HIFU Comes to Breast Care

Posted on: July 5th, 2013 by admin

Can you remember when you were a child and experimented with a magnifying glass, focusing the sun’s rays on a piece of paper and watching it slowly begin to burn? Even though the focal point was extremely hot, if you placed your finger between the glass and the paper you didn’t experience any discomfort. Well, it turns out there’s a similar phenomenon with sound waves, known as high intensity focused ultrasound or HIFU, that has been used in medical treatment for over sixty years.

Treating a patient with HIFU. Copyright Theraclion.
Treating a patient with HIFU. Copyright Theraclion.

A French company called  Theraclion  recently announced that it has received a CE Mark for its EchoPulse system, enabling their surgical robot to treat fibroadenomas — benign breast tumours — non-invasively, a first for this indication. The company originally applied their HIFU technology for the treatment of patients with pathologies in the thyroid and parathyroid glands. According to Jean-Yves Burel, CEO of Theraclion, “This market authorization in Europe will allow us to grow by creating surgery centres based on our echotherapy solution within leading hospitals and clinics. Other tumours besides breast fibroadenomas will be treated in a non-invasive manner in the near future.”

The inventor of the EchoPulse robot is François Lacoste, the company’s Chief Scientific Officer, who was recently awarded a United States patent (US 8,353,832). At the system’s core is a visualization and treatment unit that includes: an ultrasound transducer for real-time imaging of the target area; a HIFU emission device for treatment of the tumour; an articulated arm for easy positioning on the treatment area; and a motorized controller to perform precise positioning of the treatment head.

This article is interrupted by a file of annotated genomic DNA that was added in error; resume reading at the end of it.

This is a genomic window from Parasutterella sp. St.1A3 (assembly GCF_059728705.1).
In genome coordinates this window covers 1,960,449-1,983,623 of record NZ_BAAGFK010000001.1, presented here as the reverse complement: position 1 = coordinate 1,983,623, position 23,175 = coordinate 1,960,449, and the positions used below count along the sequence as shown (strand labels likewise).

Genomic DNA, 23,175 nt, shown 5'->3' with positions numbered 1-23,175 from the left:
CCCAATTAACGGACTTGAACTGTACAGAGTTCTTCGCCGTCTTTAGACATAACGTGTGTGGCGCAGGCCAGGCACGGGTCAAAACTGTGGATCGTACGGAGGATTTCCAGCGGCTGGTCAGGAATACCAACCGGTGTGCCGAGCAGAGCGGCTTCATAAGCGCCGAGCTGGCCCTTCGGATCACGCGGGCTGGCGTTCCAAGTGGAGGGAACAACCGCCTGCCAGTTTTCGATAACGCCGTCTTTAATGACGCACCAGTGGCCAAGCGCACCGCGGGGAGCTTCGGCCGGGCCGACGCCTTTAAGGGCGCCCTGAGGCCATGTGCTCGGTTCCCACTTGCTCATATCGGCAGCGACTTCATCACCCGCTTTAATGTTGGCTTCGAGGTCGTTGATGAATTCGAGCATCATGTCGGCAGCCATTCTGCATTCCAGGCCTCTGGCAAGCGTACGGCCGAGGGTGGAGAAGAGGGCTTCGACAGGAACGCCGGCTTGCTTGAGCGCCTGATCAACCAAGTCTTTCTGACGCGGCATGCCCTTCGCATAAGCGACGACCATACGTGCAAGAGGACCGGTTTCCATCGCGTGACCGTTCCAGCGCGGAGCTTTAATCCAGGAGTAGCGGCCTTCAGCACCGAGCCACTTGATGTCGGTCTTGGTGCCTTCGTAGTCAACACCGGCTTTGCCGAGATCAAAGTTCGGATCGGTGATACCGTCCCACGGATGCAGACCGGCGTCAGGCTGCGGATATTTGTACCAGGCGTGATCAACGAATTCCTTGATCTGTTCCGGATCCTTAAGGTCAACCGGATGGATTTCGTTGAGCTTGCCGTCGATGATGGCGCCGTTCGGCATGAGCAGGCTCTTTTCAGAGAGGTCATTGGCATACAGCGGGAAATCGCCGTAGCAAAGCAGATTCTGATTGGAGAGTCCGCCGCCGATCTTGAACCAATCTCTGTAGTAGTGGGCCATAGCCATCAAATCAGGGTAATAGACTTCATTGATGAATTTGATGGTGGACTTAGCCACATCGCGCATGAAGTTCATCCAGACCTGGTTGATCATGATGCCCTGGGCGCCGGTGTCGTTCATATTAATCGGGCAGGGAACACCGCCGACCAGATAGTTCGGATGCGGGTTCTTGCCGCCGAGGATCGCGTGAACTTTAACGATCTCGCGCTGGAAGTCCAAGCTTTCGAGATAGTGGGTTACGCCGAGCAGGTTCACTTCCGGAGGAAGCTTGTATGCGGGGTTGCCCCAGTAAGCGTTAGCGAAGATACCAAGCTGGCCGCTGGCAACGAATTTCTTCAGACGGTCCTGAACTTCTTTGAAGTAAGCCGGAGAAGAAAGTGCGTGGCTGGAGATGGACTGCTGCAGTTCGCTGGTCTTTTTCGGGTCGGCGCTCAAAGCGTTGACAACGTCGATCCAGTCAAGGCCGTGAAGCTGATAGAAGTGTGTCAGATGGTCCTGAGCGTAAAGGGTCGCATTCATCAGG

The EchoPulse surgical robot. Copyright Theraclion.
The EchoPulse surgical robot. Copyright Theraclion.

In addition, there is a disposable EPack that circulates fluid, ensuring both cooling of the treatment head and coupling of the visualization probe, thus providing optimal image quality. The patient lies on her side on the treatment bed while the surgeon — normally a gynaecologist — uses a touch screen to image the tumour in 3D, control the robot and ablate the lesion in a step-wise fashion. The focal point reaches a temperature of 85 degrees Celsius, hot enough to kill the tumour cells, and the operation takes no more than 40 minutes. The patient, who requires no anaesthesia and is mildly sedated, experiences no pain or skin damage and is discharged by the afternoon of the procedure.

So, with this ingenious device, ultrasound is used both to visualize and to treat the lesion. Now that’s rather nifty!

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